As the Rogue goes, so goes Nissan Canada. Unfortunately, Rogue’s volume is only half as strong this year as it was last year. For Nissan, that’s 51 fewer Rogue sales per day during the weakest quarter of the year. The Qashqai, known as the Rogue Sport south of the border, picked up some of the slack with a 73 percent improvement year on year. Sales of Altima and Maxima also increased. And Nissan added the Frontier back to the lineup after a one-year hiatus. But that wasn’t nearly enough to make up for the slump in Rogue’s sales.
5. Honda: 21,817, down 18 percent
Typically, Honda is Canada’s third best-selling car brand. On the plus side, the Honda Civic is still very secure in its position as Canada’s best-selling car. Unfortunately, Honda’s supply constraints caused the brand’s six-vehicle stable of “light trucks” to see a decline of 4,077 units in the first quarter. Hardest hit was the Canadian-made CR-V, which plunged 32 percent, representing a decline of 3,705 sales.
4. Chevrolet: 23,490, down 26 percent
For Chevrolet, 13 different products were sold at a slower pace early this year than in the first quarter of 2021. The declines were severe in some cases: The Spark’s halted 91 percent drop was worth 1,294 less sales, the Trailblazer’s With a 54 percent cut, Chevrolet lost 1,180 units, and the Silverado’s 12 percent slide by 12 percent cost Chevrolet 1,745 units. The Bolt, Camaro, Corvette, Blazer, Colorado, Express, Suburban, Tahoe, Traverse and Trax also all reported reduced volume. Can Q2 be better?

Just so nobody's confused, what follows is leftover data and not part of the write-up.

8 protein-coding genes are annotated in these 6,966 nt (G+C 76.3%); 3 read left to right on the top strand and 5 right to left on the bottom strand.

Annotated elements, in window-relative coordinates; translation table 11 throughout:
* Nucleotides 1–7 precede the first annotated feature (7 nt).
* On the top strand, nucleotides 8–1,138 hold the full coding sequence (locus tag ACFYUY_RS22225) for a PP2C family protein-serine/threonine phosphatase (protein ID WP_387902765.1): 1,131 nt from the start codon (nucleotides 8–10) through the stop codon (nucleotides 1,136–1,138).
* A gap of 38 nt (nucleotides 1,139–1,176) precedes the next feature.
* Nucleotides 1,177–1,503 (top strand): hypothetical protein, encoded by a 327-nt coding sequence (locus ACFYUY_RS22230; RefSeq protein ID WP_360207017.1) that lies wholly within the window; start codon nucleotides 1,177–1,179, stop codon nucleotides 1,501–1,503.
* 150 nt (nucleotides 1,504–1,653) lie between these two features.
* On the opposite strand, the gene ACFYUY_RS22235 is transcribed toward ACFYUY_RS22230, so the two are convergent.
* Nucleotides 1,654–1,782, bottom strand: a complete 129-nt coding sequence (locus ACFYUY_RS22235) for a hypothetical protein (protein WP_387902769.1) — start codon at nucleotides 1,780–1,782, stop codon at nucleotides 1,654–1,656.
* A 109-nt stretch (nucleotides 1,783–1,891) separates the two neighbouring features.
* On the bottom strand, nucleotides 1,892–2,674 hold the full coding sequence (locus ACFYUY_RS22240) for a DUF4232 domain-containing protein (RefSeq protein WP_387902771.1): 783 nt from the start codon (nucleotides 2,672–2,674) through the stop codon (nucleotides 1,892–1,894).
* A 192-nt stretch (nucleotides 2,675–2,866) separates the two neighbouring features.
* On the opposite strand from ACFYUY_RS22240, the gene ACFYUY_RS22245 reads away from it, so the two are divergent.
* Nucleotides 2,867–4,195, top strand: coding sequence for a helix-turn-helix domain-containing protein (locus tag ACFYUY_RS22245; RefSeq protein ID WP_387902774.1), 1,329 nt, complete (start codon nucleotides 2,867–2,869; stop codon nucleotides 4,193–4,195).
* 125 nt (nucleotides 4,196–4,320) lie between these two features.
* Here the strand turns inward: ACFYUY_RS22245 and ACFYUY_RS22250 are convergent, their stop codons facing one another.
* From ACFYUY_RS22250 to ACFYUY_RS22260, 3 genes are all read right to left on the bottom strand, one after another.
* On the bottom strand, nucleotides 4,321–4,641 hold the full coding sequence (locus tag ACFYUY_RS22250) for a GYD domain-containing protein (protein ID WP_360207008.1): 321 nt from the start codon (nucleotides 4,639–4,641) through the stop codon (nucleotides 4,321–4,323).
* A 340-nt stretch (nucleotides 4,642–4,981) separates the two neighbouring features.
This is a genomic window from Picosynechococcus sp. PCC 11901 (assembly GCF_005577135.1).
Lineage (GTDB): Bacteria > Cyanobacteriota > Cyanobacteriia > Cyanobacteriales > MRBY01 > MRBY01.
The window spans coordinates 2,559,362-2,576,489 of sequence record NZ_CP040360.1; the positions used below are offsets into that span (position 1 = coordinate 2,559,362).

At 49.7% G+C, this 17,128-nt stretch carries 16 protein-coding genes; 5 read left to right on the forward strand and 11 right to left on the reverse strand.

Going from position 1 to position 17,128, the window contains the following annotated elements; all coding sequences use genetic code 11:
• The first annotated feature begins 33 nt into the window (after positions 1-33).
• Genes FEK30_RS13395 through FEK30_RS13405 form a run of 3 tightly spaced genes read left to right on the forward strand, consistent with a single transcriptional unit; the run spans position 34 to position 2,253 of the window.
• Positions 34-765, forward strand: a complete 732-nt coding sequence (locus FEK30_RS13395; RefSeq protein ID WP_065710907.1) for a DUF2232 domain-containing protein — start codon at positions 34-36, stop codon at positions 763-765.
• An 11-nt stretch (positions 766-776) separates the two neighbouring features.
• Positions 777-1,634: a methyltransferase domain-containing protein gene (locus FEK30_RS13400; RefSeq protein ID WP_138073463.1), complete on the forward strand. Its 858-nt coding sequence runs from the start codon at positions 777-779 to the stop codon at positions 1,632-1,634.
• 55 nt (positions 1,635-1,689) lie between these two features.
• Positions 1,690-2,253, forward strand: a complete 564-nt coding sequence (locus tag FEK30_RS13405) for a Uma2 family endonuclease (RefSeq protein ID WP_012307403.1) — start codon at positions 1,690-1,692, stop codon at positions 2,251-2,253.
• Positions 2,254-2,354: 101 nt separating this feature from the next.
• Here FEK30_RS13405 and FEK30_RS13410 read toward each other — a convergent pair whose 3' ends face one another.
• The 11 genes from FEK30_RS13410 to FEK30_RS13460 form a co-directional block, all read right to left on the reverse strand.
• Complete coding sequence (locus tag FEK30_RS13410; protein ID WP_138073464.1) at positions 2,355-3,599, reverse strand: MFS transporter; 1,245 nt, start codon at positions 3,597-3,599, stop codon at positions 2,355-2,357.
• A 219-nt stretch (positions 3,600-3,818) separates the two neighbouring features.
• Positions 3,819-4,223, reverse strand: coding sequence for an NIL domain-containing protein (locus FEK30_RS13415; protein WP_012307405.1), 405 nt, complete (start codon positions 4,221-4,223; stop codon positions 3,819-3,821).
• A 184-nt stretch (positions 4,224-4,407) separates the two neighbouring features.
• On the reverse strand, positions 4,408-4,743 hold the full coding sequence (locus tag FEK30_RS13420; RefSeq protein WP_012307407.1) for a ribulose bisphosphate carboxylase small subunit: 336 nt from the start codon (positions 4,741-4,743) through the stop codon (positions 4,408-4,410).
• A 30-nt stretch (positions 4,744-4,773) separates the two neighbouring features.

3. Hyundai: 26,692, an increase of 8 percent
Just two of Canada’s top 10 best-selling auto brands in the first quarter of 2022, and one of only six of Canada’s top 20 best-selling auto brands, Hyundai sold more vehicles in the first three months of 2022 than in the same period. year ago . Not only did Hyundai have enough product to do that, Hyundai got the job done, mainly thanks to an increase in auto sales. Year-over-year, the Elantra and Sonata combined for an additional 1,450 sales in the first quarter.
2. Toyota: 35,523, down 15 percent
It’s not necessarily an easy time to be a Toyota dealer. There aren’t enough vehicles to drive around showrooms that poured through more than 7,500 RAV4s and Corollas a month last winter. This year it was less than 4,900/month for the RAV4 and Corolla. But it could be worse. Despite a brand-wide decline of 15 percent year-on-year that is worse than the industry average, Toyota is actually gaining ground on the No. 1 brand. It certainly doesn’t hurt that while other brands are shedding truck sales, Toyota’s pick-up tandem is up 41 percent in the first quarter.
1. Ford: 41,369, down 22 percent
Ford’s first-quarter sales lead over its closest competitor was cut in half in 2022 when Ford’s flagship product, the F-series truck line, succumbed to the weight of supply constraints. Sales of the F-series fell 40 percent during the first three months of 2022, a loss of 12,000 sales for Canada’s best-selling vehicle. Keep in mind that even during the last prolonged slump in auto sales (the Canadian auto industry plunged 22 percent in the first quarter of 2009), F-series sales fell just 10 percent. Now, 13 years later, Ford’s bestseller – and therefore Ford itself – is having a hard time.